Expand your emotional hygiene skills. Attend a webinar to grow your ability to have peace of mind while navigating challenging circumstances.
Invest in yourself. Practice self-care habits such as exercising, eating healthy foods, and meditating to nurture your body, heart, and spirit
What do these tips have in common? They are things that are within your control. It’s a lot easier to manage stress when you focus on things you CAN do—instead of obsessing about things you can’t do.
Quitting Takes Planning
I hope it’s clear that I don’t believe you should stay in a job that you hate. I don’t believe that you are doomed to be endlessly frustrated or angry. I don’t believe that due to the pandemic or financial situation you have to endure feeling depressed or working a job without a sense of purpose. Not at all.
I simply know, from my own life, that quitting takes planning.
In case you’re curious, I quit my trucking job and went on to have exciting work in completely different fields. Looking back, I owe it all to Jed’s comment.
I wanted to quit without a plan, just with a boiling pot of anger, frustration, and feeling “I’ve had enough!”
But I couldn’t get his message out of my mind.
It spurred me to talk to friends and family first. It got me to investigate areas I’d abandoned – from painting to consulting to training to being a start-up CEO and Resilience Coach. I would never have explored these options if I’d quit in anger.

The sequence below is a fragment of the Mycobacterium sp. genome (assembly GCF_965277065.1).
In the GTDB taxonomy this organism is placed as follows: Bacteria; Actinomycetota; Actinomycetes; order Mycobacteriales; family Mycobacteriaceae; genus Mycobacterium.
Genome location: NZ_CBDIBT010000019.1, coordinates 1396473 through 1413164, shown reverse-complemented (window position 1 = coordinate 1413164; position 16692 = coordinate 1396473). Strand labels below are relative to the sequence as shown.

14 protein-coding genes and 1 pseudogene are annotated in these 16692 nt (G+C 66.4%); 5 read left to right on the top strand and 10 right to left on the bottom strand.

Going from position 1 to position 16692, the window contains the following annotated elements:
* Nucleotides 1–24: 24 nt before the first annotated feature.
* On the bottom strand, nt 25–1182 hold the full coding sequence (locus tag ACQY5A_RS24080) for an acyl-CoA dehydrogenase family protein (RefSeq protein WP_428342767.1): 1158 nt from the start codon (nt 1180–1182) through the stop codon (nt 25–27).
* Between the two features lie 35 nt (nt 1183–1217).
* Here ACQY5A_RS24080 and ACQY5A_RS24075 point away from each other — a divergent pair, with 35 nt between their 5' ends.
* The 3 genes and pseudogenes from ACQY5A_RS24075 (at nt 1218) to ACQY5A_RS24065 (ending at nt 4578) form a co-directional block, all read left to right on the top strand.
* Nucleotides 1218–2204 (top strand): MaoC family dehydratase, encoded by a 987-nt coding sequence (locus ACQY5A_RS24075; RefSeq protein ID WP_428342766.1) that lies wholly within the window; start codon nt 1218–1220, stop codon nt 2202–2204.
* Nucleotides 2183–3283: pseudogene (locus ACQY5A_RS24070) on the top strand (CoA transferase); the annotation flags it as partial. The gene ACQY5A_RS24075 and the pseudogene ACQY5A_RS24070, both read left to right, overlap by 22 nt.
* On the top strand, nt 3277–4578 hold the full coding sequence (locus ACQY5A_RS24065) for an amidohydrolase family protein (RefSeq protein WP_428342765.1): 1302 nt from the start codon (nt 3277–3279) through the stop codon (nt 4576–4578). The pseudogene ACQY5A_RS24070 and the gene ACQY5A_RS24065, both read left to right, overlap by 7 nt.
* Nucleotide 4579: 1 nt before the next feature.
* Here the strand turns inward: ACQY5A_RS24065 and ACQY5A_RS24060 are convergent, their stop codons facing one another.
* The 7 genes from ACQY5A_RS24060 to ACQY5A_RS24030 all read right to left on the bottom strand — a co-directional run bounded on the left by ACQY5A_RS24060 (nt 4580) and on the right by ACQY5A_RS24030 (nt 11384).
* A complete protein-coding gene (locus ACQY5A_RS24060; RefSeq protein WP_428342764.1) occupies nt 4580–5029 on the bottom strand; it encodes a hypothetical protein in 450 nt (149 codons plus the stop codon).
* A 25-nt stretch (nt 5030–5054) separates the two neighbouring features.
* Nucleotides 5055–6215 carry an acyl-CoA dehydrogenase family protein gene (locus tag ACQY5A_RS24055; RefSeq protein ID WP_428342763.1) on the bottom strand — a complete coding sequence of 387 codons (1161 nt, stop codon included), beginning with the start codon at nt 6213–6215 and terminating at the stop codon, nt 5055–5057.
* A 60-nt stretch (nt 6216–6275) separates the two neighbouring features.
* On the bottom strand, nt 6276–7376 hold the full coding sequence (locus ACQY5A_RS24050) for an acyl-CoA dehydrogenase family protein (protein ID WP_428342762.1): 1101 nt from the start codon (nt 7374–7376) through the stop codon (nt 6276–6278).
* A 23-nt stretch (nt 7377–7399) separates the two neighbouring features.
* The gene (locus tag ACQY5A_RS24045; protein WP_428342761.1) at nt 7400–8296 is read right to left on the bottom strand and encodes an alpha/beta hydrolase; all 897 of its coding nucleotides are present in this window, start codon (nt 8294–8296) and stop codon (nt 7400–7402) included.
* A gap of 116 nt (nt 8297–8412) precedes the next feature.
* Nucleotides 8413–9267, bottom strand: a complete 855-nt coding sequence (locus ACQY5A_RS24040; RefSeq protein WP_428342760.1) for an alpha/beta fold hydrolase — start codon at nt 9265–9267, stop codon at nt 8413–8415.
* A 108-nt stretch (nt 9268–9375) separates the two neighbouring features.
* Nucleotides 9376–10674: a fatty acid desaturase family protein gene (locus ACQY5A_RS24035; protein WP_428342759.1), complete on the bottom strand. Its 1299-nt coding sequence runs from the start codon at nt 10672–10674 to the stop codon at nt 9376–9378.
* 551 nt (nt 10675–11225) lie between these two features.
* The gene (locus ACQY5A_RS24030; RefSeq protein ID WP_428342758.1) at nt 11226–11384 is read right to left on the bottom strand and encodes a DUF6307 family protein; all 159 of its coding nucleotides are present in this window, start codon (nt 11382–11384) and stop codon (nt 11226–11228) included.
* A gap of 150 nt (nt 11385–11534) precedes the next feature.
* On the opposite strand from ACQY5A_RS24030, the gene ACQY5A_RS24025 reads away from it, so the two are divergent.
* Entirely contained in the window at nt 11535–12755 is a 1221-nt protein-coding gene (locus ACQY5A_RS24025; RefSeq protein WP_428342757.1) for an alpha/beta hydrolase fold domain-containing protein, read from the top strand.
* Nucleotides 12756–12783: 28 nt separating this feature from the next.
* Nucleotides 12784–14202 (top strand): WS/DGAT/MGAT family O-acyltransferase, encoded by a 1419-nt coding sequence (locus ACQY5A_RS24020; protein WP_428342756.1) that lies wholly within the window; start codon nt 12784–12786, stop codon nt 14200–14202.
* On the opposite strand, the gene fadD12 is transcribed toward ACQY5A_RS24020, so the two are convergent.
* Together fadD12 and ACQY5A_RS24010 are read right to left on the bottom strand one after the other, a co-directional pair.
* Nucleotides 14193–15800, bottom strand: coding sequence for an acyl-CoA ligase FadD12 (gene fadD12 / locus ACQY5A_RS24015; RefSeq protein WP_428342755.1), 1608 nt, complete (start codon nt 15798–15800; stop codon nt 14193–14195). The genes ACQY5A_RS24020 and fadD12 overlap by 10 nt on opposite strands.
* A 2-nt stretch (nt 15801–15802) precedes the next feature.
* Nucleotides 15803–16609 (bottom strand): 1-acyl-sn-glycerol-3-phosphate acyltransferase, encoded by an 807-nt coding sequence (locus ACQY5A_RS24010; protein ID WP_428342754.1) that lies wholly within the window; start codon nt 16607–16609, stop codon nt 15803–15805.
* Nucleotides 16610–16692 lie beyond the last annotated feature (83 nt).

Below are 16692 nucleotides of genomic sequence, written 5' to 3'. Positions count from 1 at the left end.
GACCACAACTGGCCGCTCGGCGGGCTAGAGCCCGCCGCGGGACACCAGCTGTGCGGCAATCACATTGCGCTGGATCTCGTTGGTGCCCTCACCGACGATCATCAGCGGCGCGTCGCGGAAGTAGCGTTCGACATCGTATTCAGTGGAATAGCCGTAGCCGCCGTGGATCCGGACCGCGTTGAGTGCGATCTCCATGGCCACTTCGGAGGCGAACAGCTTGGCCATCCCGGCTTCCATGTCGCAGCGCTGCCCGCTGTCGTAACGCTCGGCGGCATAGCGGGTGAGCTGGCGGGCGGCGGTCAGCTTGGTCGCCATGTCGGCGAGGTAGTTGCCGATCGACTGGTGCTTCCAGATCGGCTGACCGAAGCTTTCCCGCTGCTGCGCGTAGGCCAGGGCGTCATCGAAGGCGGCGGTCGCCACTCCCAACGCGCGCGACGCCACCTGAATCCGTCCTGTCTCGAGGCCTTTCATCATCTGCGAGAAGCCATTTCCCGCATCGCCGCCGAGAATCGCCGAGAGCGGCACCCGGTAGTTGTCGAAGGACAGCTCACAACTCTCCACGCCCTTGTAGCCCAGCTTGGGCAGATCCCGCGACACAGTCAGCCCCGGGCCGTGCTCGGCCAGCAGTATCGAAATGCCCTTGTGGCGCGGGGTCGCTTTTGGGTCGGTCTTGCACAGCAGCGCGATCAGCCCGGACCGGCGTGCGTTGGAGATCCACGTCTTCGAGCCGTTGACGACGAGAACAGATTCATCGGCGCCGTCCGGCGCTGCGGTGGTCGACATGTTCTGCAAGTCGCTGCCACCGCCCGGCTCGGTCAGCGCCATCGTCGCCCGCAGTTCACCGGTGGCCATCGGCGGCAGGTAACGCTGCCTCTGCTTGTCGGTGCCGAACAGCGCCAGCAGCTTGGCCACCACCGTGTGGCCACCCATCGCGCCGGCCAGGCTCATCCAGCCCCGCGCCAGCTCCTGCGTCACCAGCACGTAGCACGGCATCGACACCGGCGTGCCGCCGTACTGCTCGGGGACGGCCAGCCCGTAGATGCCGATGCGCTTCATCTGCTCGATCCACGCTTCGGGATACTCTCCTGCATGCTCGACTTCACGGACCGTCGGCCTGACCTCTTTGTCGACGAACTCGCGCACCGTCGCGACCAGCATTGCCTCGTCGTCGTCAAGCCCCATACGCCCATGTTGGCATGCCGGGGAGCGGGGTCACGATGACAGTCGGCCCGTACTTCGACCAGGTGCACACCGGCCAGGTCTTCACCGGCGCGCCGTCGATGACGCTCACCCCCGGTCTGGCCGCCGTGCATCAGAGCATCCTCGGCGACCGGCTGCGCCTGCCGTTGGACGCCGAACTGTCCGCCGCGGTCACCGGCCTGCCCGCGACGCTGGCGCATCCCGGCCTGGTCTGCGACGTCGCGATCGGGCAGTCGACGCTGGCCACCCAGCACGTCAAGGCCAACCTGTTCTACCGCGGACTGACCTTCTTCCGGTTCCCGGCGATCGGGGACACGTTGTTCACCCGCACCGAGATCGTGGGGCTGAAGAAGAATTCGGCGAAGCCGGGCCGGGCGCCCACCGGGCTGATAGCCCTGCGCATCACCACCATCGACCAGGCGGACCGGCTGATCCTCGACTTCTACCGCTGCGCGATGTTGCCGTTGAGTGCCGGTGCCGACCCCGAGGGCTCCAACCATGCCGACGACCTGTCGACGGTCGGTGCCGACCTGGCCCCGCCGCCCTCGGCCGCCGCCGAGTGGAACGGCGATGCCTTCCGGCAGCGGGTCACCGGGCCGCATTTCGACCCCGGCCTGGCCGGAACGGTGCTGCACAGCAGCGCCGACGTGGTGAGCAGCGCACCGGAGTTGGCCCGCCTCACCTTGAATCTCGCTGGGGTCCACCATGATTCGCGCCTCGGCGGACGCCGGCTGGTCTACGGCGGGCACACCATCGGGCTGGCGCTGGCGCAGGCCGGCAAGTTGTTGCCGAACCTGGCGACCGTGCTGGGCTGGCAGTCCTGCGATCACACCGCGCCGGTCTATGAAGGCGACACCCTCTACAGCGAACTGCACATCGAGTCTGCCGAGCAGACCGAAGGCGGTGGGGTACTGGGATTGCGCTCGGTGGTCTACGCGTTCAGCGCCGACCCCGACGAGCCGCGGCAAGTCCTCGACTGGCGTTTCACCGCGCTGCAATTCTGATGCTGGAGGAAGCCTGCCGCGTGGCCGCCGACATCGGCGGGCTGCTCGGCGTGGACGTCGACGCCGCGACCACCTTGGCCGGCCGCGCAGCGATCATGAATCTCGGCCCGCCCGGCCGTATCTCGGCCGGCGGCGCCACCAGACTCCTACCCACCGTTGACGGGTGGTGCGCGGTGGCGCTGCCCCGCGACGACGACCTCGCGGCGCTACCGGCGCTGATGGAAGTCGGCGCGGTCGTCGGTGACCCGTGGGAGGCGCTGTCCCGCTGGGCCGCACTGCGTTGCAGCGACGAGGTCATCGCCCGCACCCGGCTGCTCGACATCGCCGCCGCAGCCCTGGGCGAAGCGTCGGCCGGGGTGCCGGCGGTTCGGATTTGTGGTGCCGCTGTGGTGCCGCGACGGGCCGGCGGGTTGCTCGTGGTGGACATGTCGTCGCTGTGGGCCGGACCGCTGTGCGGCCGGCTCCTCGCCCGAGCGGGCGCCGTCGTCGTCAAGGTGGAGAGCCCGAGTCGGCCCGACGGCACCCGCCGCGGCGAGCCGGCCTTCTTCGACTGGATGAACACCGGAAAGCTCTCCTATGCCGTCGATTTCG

If and when you quit, do it on your terms and your time frame.
If you’re thinking of quitting without a plan, please get in touch. You deserve to have more than momentary relief of anger and frustration. You deserve support to explore your dreams and create a work-life that is best for you.
Thomi Seche, Executive Contributor Brainz Magazine
Thomi Seche M.A., was born in a small town in Bavaria. Received a Masters's Degree in Fine Arts at the Academy in Munich. He was a monk for 8 years in India, practicing and studying meditation.
He practiced martial arts and received two black belts.
The biggest challenge from a small cell in India was coming to America and learning to live in the USA, from the ground up. From driving cabs to driving big rigs, he became a proud Long Haul Trucker. After 2 years, he started his own training and facilitation business based out of San Francisco. For over 18 years Thomi coached CEOs in transition, facilitated high-level team meetings, and was the trusted ear to executive clients.
Leaving the corporate environment, he started 2 start-ups. And yes, one tanked; and one he exited.
He is an accomplished writer, his first book "The Authentic Message" became the bible for many corporate communicators.
His new book "Being Brave," reveals the steps he took to overcome prejudice and live courageously.
In essence, his motto is: "Make it a life worth living."
To talk to him, ask him anything, visit this link https://www.seche.coach/contact